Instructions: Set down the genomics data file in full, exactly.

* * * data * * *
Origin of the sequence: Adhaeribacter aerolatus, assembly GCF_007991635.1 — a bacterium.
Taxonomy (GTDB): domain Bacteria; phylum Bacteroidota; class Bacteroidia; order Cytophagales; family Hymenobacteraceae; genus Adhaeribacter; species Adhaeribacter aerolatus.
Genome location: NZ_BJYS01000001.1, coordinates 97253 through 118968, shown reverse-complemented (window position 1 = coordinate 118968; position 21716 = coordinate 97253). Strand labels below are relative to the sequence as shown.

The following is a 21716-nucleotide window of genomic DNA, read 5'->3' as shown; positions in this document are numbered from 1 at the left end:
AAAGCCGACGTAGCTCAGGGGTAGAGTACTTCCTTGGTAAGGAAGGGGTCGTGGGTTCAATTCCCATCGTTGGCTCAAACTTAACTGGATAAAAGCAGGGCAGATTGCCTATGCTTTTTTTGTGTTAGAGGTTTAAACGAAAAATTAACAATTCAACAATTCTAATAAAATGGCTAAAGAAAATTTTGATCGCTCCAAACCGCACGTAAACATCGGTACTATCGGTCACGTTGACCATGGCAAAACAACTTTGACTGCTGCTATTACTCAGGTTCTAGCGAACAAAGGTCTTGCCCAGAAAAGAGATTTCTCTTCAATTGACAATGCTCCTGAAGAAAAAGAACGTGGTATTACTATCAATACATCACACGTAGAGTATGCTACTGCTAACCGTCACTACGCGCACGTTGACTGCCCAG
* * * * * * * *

Origin of the sequence: Adhaeribacter aerolatus, assembly GCF_007991635.1 — a bacterium.
Taxonomy (GTDB): domain Bacteria; phylum Bacteroidota; class Bacteroidia; order Cytophagales; family Hymenobacteraceae; genus Adhaeribacter; species Adhaeribacter aerolatus.
Genome location: NZ_BJYS01000001.1, coordinates 97253 through 118968, shown reverse-complemented (window position 1 = coordinate 118968; position 21716 = coordinate 97253). Strand labels below are relative to the sequence as shown.

The following is a 21716-nucleotide window of genomic DNA, read 5'->3' as shown; positions in this document are numbered from 1 at the left end:
AAAGCCGACGTAGCTCAGGGGTAGAGTACTTCCTTGGTAAGGAAGGGGTCGTGGGTTCAATTCCCATCGTTGGCTCAAACTTAACTGGATAAAAGCAGGGCAGATTGCCTATGCTTTTTTTGTGTTAGAGGTTTAAACGAAAAATTAACAATTCAACAATTCTAATAAAATGGCTAAAGAAAATTTTGATCGCTCCAAACCGCACGTAAACATCGGTACTATCGGTCACGTTGACCATGGCAAAACAACTTTGACTGCTGCTATTACTCAGGTTCTAGCGAACAAAGGTCTTGCCCAGAAAAGAGATTTCTCTTCAATTGACAATGCTCCTGAAGAAAAAGAACGTGGTATTACTATCAATACATCACACGTAGAGTATGCTACTGCTAACCGTCACTACGCGCACGTTGACTGCCCAG